I Can Teach

For the first time I have laid witness to John Deweys’ guiding principles of progressivism within a classroom. I had an opportunity to speak to 4 sessions of 8th grade science classes at SAAS and found how student centered learning can be operated. These kids were given the materials to explore what interests them and came prepared with questions about what they found. This active inquiry based system allowed for the students to draw lessons from the content and engage their curiosity for how our lab did things, the process of getting us to our findings, how much it cost, personal stories of the pediatric patients etc. They were very interested in the stories behind the science, and this engagement I attribute to this experimental learning, and the way the teacher let the individual pupil difference influence instruction.

I am all about inspiring optimism for societies future, mixing up the disciplines across ages, and can appreciate the sentiments of school as “home”, class as “family” and teacher as “parent-guardian”. I can teach the content and find ways to provide for that lifelong means of intellectual development. There is a pendulum that swings between student centered vs. knowledge/society-oriented education and I believe that in the moderation between the two, we can find relief.

All Things Considered

Ellis wrote about the fact that “The Melting Pot” never really happened. In the sense that in this melting pot old customs would be left behind, languages would be forgotten and differences would be melted together.  I appreciated the shout out to the fact that teaching immigrants to read and write English was an incredibly difficult task that had never been attempted before.  They did this so that the disadvantage of not knowing the language could give them the tools to rise above the lower stratum. In essence to get better jobs,  and it isn’t for the faint of heart to challenge this idea.

So during this time (late 1800’s early 1900’s) it looked like this melting pot might happen! Ellis contributes a few culturally damaging circumstances out of this zeal for assimilation, like negative stereotypes, racism, discrimination, and segregation (Ellis, 4). I appreciated his honesty in saying that perhaps the teaching profession is that of a reactive and defensive posture. That “Teachers have been demoralized by tight budgets, declining enrollments and increasingly hostile public” (Ellis, 5). He does offer some hope in our ability to understand, and therefore increase of understanding through exposure.

This note from him about Robert Muller was particularly touching, as it relates to my future profession:

United Nations official Robert Muller recently noted that a child born today into a world of 4 billion people will, if he or she reaches the age of sixty be sharing the earth with three times that many human beings. Muller goes on to say that “A child born today will be both an actor and a beneficiary or a victim in the total world fabric, and he may rightly ask: ‘Why was I not warned? Why was I not better educated? Why did my teachers not tell me about these problems and indicate my behavior as a member of an interdependent human race?” (Ellis, 7).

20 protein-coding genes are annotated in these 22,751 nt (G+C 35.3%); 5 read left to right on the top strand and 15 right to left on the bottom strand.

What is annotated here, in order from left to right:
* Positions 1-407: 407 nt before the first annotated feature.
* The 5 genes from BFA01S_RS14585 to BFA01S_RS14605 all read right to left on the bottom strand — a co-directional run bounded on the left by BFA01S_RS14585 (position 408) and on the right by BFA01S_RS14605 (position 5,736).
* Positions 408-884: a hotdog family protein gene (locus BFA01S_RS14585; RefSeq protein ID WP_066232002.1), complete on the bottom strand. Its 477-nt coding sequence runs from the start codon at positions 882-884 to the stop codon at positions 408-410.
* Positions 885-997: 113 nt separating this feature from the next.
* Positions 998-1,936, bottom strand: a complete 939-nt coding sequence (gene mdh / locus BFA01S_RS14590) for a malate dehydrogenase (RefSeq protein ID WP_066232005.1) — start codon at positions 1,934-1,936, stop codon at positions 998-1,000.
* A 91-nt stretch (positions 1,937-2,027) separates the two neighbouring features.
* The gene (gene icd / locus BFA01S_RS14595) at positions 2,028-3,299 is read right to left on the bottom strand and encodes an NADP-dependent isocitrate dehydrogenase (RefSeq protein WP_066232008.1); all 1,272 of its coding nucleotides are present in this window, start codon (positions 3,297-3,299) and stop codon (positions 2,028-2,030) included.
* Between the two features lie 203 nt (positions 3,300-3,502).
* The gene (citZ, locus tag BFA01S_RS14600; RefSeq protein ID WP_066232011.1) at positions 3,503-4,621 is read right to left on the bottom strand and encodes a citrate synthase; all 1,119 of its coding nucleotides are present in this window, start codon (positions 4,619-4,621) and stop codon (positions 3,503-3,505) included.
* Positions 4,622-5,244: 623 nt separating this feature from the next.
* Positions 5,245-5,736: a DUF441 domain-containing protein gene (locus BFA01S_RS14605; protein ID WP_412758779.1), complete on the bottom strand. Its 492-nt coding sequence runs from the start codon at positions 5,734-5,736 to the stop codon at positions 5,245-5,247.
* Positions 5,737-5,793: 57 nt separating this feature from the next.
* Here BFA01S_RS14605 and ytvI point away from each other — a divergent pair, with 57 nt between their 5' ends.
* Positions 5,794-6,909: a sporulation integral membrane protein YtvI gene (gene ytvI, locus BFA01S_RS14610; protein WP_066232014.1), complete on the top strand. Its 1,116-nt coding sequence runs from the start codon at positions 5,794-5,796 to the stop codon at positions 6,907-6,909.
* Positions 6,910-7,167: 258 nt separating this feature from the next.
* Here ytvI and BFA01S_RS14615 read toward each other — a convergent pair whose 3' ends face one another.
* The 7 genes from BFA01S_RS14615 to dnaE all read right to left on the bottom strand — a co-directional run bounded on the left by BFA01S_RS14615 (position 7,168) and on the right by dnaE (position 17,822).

He goes on to offer advice based on recommendations from Gilliom and Remy on how to gain global education. My particular favorite is that global education should involve learning for something, rather than about something (Ellis, 8).

P.S. I wish there was an end of chapter “culture inventory” questions posted as the paper suggests.

 

Search for Meaning

Millennia of experience can help provide the sense of cultural legacy to build the moral sense within young people. The treasure of accumulated knowledge is now dependent on curiosity and available through technology. Herbart in the age of enlightenment came to the imperative that education is to cultivate humanity to a natural morality. That the educational challenge isn’t to impart knowledge but to promote students desire to be good and productive citizens.

With this age, I find people to be self guided in their search for meanings in the teachings technology provides. Making the responsibility to find persuasive means to move their understandings to a position that it is in their best interest and the interests of others around them to promote social values even more pressing. This responsibility is also spread out to not only the academic teachers, but the teachers of the general public. I am finding suggestible youth in public forums being guided by these public teachers unburdened by responsibility of immediate personal consequence. I feel more-so now then ever, that as a society “rising tides lifts all boats” (not in relation to the economy) and have hope that we can all move forward together in our search for meaning.

 

 

Key Idea Identification

I loved how the reading (Ellis, 5) started out with something known, but often ignored. “Each of us has a personal philosophy which we apply, consciously or unconsciously, to our daily life. While some people are more informed than others, most people have established a basic framework within which to view life.”

And something of note from last weeks readings was that teachers are salaries are not high compared to other professions because they are assigned a work year of 180 days while the rest in our society considers 240 days to be the norm. This is working under the assumption that teachers are not preparing for the next school year during that time. And I have yet to meet a teacher for that assumption to be true.

Things from the lecture:

Solicit what the kids are interested in to make an impact beyond themselves – affecting change. Don’t teach until kids react negatively.